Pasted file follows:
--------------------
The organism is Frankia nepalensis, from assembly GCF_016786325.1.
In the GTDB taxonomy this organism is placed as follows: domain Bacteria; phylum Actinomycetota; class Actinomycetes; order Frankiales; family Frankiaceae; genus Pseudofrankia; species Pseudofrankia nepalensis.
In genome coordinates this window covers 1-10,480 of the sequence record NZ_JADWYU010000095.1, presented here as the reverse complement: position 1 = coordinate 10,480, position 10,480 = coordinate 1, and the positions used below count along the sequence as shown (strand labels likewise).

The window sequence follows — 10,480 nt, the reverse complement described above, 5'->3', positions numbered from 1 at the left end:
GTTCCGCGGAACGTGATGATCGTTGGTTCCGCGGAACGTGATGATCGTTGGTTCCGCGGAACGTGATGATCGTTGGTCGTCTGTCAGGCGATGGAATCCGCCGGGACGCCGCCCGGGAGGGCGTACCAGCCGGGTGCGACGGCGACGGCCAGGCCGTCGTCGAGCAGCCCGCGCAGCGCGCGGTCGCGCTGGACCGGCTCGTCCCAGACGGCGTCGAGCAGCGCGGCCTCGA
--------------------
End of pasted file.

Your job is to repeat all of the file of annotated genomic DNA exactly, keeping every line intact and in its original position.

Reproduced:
The organism is Frankia nepalensis, from assembly GCF_016786325.1.
In the GTDB taxonomy this organism is placed as follows: domain Bacteria; phylum Actinomycetota; class Actinomycetes; order Frankiales; family Frankiaceae; genus Pseudofrankia; species Pseudofrankia nepalensis.
In genome coordinates this window covers 1-10,480 of the sequence record NZ_JADWYU010000095.1, presented here as the reverse complement: position 1 = coordinate 10,480, position 10,480 = coordinate 1, and the positions used below count along the sequence as shown (strand labels likewise).

The window sequence follows — 10,480 nt, the reverse complement described above, 5'->3', positions numbered from 1 at the left end:
GTTCCGCGGAACGTGATGATCGTTGGTTCCGCGGAACGTGATGATCGTTGGTTCCGCGGAACGTGATGATCGTTGGTCGTCTGTCAGGCGATGGAATCCGCCGGGACGCCGCCCGGGAGGGCGTACCAGCCGGGTGCGACGGCGACGGCCAGGCCGTCGTCGAGCAGCCCGCGCAGCGCGCGGTCGCGCTGGACCGGCTCGTCCCAGACGGCGTCGAGCAGCGCGGCCTCGA